Personal Forgiveness

Sunday 11th September 2005
Year A, The Sixteenth Sunday after Trinity
Holy Trinity, Hurstpierpoint
Family Eucharist
Matthew 18:21-35

Now that the victims of horrible crimes are bit part performers in the endless cacophony of non stop news, we are never short of outrage, of deeply distressed people saying they will never forgive, that the sentence is not long enough, that prison is too good a place. Of course, we say to ourselves, as good Christians we deplore this kind of thing and we routinely mention turning the other cheek, going the extra mile, loving our enemy and, of course, we dip into today's Gospel which says that we must forgive not seven but seventy-seven times.

But unless we have really thought through what we mean by forgiveness, I think that this instant, superficial kind of reaction to the wreckage of evil is worse than useless, it is positively harmful. This reflex to dispense instant forgiveness because of the way we have been brought up is not only dangerous for the victim, it is dangerous for the perpetrators and for society.

Nothing gets fixed if we pretend that a horrid act is not horrid; if the perpetrator does not know what pain has been caused the likelihood of re-offending surely increases; at the same time, if forgiveness is that easy then perhaps the act was the responsibility, at least in part, of the victim.

But the person who suffers most from this pretence is ourselves. We did not need Freud to understand the idea of repression but he crystallised it for us in a way that changed our culture, that changed what we were able and allowed to say about ourselves and changed the way we said it. We know beyond doubt that if we are deeply hurt by the deliberate act of another, particularly somebody we have loved or trusted, that if we simply gloss over what has happened it will corrode us from within, destroying our stability while we go on gleaming on the outside. I wonder where we have heard that before. Yes, the whited sepulchre. To smile and blandly forgive where we are deeply hurt is to be hypocritical; it is to pretend to be something we are not. If we are lucky the toxicity inside us will not ruin us beyond recall; if we are lucky the resentment inside us will burst us open like a volcano; and if we are really lucky there will be no serious collateral damage when we explode. If we are lucky we will be alone; if we are really lucky, somebody whom we love, who is prepared for the worst, will be around when it happens.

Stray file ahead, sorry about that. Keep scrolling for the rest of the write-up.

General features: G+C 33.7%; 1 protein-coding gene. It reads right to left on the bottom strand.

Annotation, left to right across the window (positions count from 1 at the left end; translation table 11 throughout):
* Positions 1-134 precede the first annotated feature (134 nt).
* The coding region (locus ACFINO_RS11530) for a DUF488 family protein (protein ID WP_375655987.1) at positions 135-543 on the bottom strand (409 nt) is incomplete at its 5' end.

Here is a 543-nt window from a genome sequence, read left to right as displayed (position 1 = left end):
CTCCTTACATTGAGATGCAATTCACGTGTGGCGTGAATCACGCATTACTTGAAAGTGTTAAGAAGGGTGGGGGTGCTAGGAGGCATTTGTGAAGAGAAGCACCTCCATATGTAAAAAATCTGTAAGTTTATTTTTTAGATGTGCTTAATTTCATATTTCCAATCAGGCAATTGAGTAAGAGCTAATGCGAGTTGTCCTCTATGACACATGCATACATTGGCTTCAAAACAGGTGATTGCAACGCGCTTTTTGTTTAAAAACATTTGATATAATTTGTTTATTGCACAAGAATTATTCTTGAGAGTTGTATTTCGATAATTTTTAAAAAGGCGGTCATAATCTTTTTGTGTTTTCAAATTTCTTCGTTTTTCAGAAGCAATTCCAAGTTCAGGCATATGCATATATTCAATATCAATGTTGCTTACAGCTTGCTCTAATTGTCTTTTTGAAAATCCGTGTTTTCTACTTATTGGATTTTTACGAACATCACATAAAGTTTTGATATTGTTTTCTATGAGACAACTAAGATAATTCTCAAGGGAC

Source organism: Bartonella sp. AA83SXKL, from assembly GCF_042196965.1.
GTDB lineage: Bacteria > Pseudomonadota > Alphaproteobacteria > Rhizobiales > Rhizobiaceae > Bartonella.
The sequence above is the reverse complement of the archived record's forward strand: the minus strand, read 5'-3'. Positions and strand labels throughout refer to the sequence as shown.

But being hurt and knowing how to forgive is so central to our psychological and spiritual survival that it isn't enough to leave this to luck, we must learn to be honest about the issues involved:

Yet even be intellectually honest is not enough. Amid all the cacophony of the non stop news with its ruthless manipulation of the unfortunate, its use of emotion to generate profit and its endless chorus of revenge and retribution, I hear the incongruously sweet voice of Abigail Witchells who was almost killed while she walked through the Surrey countryside with her child. She and her husband have totally forgiven the perpetrator and have resolved to face up to their new situation bravely. And why do I think that Abigail's forgiveness is the real thing? Because her family are building a chapel for themselves in a family compound so that she will have somewhere special to pray. And why do I think that matters? Because I have no doubt that Abigail's starting point when considering forgiveness is not pretence, nor based solely on intellectual honesty; she starts from the position that she, like all of us, is a sinful child of God.